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Bo, Rowe, & Pontius: LDS Apocalypticists

We’re moving into modern day apocalypticism.  We’re going to talk about 3 main figures:  Bo Gritz, Julie Rowe, and John Pontius. Bo was former army officer and Mormon convert who ran for president of the United States in 1992, receiving a significant number of votes in Utah.

Christopher:  Yes, absolutely. In the 1990s, Bo Gritz is a great representative, as well as guys like Jim Harmston, and others, of a Latter-day Saint who’s become concerned about New World Order conspiracy theories.  The United Nations, what role are they going to play in sort of setting up the scene for an anti-Christ figure and certainly our own distrust of the idea of the sort of global government? I just find that really interesting how Latter-day Saints turn in that direction as well. This is a moment where far right conservative, political ideas–John Birch Society is functioning in Utah and sometimes, John Birch Society isn’t far enough for some people in Utah County.

Julie Rowe currently has a YouTube channel where she shares her beliefs. John Pontius has written an influential book called Visions of Glory.

Christopher:  John Pontius wrote this book, “Visions of Glory,” which is Spencer’s story of his near death experience. Then there’s Julie Rowe, whose publisher Chad Daybell, helped her write several books about her experiences. Some people have wanted to say, the reason Spencer had so much more influence, particularly amongst mainstream Latter-day Saints, is because he was a man, Julie was a woman. I think that’s related to what’s going on here. But I actually think something else is going on here, because Spencer played the rules.  The rules are, you don’t want to become a celebrity, you’re not trying to build a following away from the Church. He makes himself anonymous.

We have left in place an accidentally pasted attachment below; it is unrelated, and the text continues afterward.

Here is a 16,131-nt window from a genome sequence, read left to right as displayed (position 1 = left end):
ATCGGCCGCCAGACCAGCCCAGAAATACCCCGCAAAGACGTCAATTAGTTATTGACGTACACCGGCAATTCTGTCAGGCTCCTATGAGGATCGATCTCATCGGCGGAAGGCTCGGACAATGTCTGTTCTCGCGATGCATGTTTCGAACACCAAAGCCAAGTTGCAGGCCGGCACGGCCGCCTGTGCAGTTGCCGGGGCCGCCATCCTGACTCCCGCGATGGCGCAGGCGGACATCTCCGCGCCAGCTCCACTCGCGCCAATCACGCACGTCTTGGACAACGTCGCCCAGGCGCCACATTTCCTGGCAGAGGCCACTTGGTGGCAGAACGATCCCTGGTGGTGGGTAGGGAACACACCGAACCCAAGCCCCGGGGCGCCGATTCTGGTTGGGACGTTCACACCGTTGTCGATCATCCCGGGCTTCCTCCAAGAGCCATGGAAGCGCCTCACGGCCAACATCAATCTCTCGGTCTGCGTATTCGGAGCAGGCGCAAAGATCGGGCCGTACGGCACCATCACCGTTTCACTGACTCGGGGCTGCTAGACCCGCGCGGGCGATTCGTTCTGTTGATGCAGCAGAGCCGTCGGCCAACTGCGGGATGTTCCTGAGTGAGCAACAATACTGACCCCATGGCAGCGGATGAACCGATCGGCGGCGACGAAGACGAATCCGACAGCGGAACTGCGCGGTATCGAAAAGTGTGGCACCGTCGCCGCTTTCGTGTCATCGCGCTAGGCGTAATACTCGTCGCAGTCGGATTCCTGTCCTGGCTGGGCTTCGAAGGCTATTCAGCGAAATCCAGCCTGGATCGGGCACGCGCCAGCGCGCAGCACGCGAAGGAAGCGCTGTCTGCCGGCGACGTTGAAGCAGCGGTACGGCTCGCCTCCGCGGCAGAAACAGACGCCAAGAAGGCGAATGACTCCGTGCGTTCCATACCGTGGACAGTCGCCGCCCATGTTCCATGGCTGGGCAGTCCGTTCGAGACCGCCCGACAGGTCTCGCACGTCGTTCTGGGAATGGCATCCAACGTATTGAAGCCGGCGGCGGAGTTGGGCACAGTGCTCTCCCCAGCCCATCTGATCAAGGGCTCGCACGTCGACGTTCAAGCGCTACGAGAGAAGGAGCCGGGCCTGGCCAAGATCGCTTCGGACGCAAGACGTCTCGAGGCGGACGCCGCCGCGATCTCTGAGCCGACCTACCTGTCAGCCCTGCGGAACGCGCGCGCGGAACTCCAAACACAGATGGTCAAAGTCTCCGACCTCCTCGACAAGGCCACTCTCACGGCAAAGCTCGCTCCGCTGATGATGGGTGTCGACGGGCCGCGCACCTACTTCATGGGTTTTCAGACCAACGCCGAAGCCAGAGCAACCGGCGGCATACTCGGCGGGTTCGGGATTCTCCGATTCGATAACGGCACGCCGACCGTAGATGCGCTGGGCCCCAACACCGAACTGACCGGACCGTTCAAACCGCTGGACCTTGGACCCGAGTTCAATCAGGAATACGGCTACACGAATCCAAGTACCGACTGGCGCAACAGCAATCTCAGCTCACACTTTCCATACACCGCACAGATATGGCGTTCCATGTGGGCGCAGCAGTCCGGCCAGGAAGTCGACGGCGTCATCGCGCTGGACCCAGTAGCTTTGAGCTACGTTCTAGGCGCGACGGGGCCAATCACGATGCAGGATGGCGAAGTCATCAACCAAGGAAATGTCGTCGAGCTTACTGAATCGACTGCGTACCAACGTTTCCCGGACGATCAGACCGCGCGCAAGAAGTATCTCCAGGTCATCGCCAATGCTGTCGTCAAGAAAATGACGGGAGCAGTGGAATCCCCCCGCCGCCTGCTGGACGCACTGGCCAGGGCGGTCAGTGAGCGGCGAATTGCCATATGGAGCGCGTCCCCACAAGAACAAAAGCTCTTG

His narrative is about how he actually had this vision and didn’t share it until God told him to.  He was friends with an apostle, and that apostle discouraged him from sharing it until he received revelation to do so.  His details are so thoroughly–I mean, it’s really a Last Days’ event, that is about the power of the church, like the church coming together. I mean, he plays by all these rules, but the most important rule he does is he doesn’t continue to write. He doesn’t show up in podcasts. He doesn’t have a website you can watch him. You can’t send him money for energy work.

Whereas Julie, and Julie would say, she’s received direction to do this. Part of her message is what she’s going to do. She’s going to be this general in a Last Days’ army, this nine-month war.  She needs to prepare camps and gather supplies for individuals. She wrote multiple books. She started a YouTube channel. You can pay her a significant amount of money to have energy work done.  I assume she’s doing it for the best of reasons, but she’s an entrepreneur. This is something that most Latter-day Saints would think is a little too close to being a paid preacher, or a little too close to being schismatic. So, I think it’s interesting to piece those two together, and think why would one be prosperous in these stories and one not? Ultimately, it’s interesting to me that these visionaries rise to popularity, and then they rise and fall. So, when one falls another shows up. I trace that most of these are based on near death experiences. So, I think it’s interesting that Betty Eadie, the first major near death experience writer who wrote her own book, was a Latter-day Saint.

Dr. Christopher Blythe will tell us more about these recent figures.  (We will focus on Chad in our next episode.)  Check out our conversation….

By the way, here is a link to Dr. Blythe’s book, Terrible Revolution.  It’s currently over 40% off, here’s your chance to get a good deal!

Bo Gritz, Julie Rowe, and John Pontius our modern-day LDS apocalypticists.

Don’t miss our other conversations with Dr. Blythe!

463: World Wars & Apocalypse

462: Civil War Prophecy & Joseph’s Apocalyptic Death

461: Mormon History of Apocalypse

460: Maxwell Institute: A Religious Thinktank

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How Hinckley Prevailed Over Benson on Civil Rights (Part 12 of 13)